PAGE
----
The city of Williamsport is known for its sports, art and food scenes, and sits comfortably in the center of the state, less than three hours from Pittsburgh, Philadelphia and the state’s capital of Harrisburg.
It’s the birthplace of little league baseball and is the longtime host of the Little League World Series each summer, but Williamsport also off ers plenty of great places for people to host meetings or events, and has a full slate of activities for attendees to do in their spare time.
The SureStay Collection by Best Western Genetti Hotel - Williamsport can accommodate up to 300 guests for a function or meeting in more than 11,500 square feet of meeting space. “We have a beautiful historic venue that is rich in history, but when it is filled with our guests making their own memories, that’s when we really shine,” says Julie Packer, wedding and social sales manager. “No one forgets an experience at the Genetti; convention planners are impressed with our organization and welcoming atmosphere. Our guests are our family and we welcome them home.”
Originally built in 1954, the Peter Herdic Inn is an elegant bed and breakfast with six rooms. “It’s a restored Victorian mansion with antique furnishings,” says Gloria Miele, coowner. “We offer meeting space indoors and a relaxing cocktail space outside on our wisteria-covered patio.” The entire property can be rented for retreats, parties or family reunions.
In the heart of downtown Williamsport sits both a Holiday Inn and a Holiday Inn Express located under the same roof. “Our seasonal outdoor bar and patio creates an inviting atmosphere with weekly entertainment from local, talented musicians,” says Stacy Thompson, sales manager for both hotels. “With seven banquet rooms on-site, it is a great event venue for all occasions.” With almost 200 guest rooms and on-site catering services, the Holiday Inn and Holiday Inn Express can accommodate large groups and conventions.
Decorated with intricate woodworking, The Valley Inn has been in the Wright family for more than three decades. Known for its chicken wings, microbrews and family faves, a melting pot of Williamsport residents come in to socialize and enjoy a meal. “We built an add-on 13 years ago for private parties that can hold more than 200 people,” says owner Ellen Wright. “We hold weddings, baby showers, meetings and really any event.” With 5,000 square feet on the bar side and another 5,000 square feet in the banquet facility, the restaurant is the perfect place to hold any event.
Inside the Peter Herdic Inn is a historic restaurant called the Peter Herdic House Restaurant, which specializes in serving sustainable, locally grown produce and meats. “It contains three private rooms lit by chandeliers, and can accommodate private dining for groups as small as six, or as large as 35,” says Elizabeth Miele, chef and co-owner. The ground floor can seat 80 for a private party. “Farming locally is a passion of mine. It’s such an impactful impact you can have on your community by buying from local vendors.”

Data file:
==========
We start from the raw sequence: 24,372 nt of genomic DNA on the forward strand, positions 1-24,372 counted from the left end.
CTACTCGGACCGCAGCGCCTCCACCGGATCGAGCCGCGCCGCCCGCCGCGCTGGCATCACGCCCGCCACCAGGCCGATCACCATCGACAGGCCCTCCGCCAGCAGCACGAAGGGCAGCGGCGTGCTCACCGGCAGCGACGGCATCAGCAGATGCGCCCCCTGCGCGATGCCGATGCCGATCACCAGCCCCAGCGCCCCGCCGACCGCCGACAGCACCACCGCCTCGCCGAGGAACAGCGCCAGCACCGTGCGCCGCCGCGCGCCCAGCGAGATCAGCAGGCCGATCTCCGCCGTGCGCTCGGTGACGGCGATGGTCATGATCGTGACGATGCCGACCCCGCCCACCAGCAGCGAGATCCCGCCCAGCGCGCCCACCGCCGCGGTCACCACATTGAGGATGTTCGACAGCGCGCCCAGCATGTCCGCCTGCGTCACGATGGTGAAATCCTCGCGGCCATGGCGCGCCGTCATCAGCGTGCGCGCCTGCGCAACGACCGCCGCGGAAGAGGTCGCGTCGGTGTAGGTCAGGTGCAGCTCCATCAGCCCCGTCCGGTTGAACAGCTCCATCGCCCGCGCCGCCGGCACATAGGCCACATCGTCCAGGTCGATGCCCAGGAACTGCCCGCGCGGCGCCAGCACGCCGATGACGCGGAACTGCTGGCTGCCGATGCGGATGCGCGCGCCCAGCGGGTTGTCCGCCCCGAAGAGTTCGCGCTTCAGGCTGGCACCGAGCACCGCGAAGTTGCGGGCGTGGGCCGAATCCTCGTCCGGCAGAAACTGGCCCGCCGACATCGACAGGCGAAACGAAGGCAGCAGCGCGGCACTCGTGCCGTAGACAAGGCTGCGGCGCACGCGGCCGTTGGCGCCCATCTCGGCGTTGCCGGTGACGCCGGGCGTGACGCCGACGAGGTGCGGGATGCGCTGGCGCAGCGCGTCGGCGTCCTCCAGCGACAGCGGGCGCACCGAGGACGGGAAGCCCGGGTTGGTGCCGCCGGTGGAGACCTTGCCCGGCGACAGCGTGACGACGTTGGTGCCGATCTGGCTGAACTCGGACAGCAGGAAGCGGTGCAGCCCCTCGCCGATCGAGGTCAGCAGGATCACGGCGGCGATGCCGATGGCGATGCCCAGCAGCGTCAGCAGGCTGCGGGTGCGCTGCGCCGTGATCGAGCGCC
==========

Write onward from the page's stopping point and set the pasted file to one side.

Sports fans will want to check out the World of Little League Museum and Official Store, which features more than 300 baseball and softball artifacts organized for research and educational purposes. Some highlights include items from the personal collection of Little League founder, Carl E. Stotz; the only complete, game-worn Babe Ruth uniform on display in the world; and the Global Connections Touch Table. “The exhibits feature a rich mixture of authentic Little League heritage, artifacts and images, cutting-edge interactives and immersive media,” says Kevin Fountain, director of media relations. “All of this brings home the overall mission of Little League baseball and softball, which is to provide these sports to as many worldwide communities as possible.” The Museum is available for rental by groups of up to 100 people on most weekday evenings.
At the center of Millionaire’s Row Historic District sits the Peter Herdic Transportation Museum, which explores the traditions of the Susquehanna Valley from the time of the Susquehannock Indian Tribe to today’s modern transportation systems. “Its focus is on local transportation history, and guests can learn about the river, the rails and the road,” says Elizabeth Verbos guest services manager. “It includes everything from a 1949 Pennsylvania Pullman Parlor car to a 1962 fully-restored GMC bus to a birch bark canoe.” Private events can be held on the museum’s grounds for up to 120, and historic trolley tours are available for groups and those attending meetings or events in the area.
Water lovers can cruise along the Susquehanna River by way of a Hiawatha Riverboat Tour. “It does public cruises and special events and private charters,” says Verbos, who also oversees the riverboat tours. While dinner is not provided the private charters can accommodate 100 for seated meals secured by guests. Two 32-inch TVs are available for PowerPoint presentations or to simply show a movie or video presentation.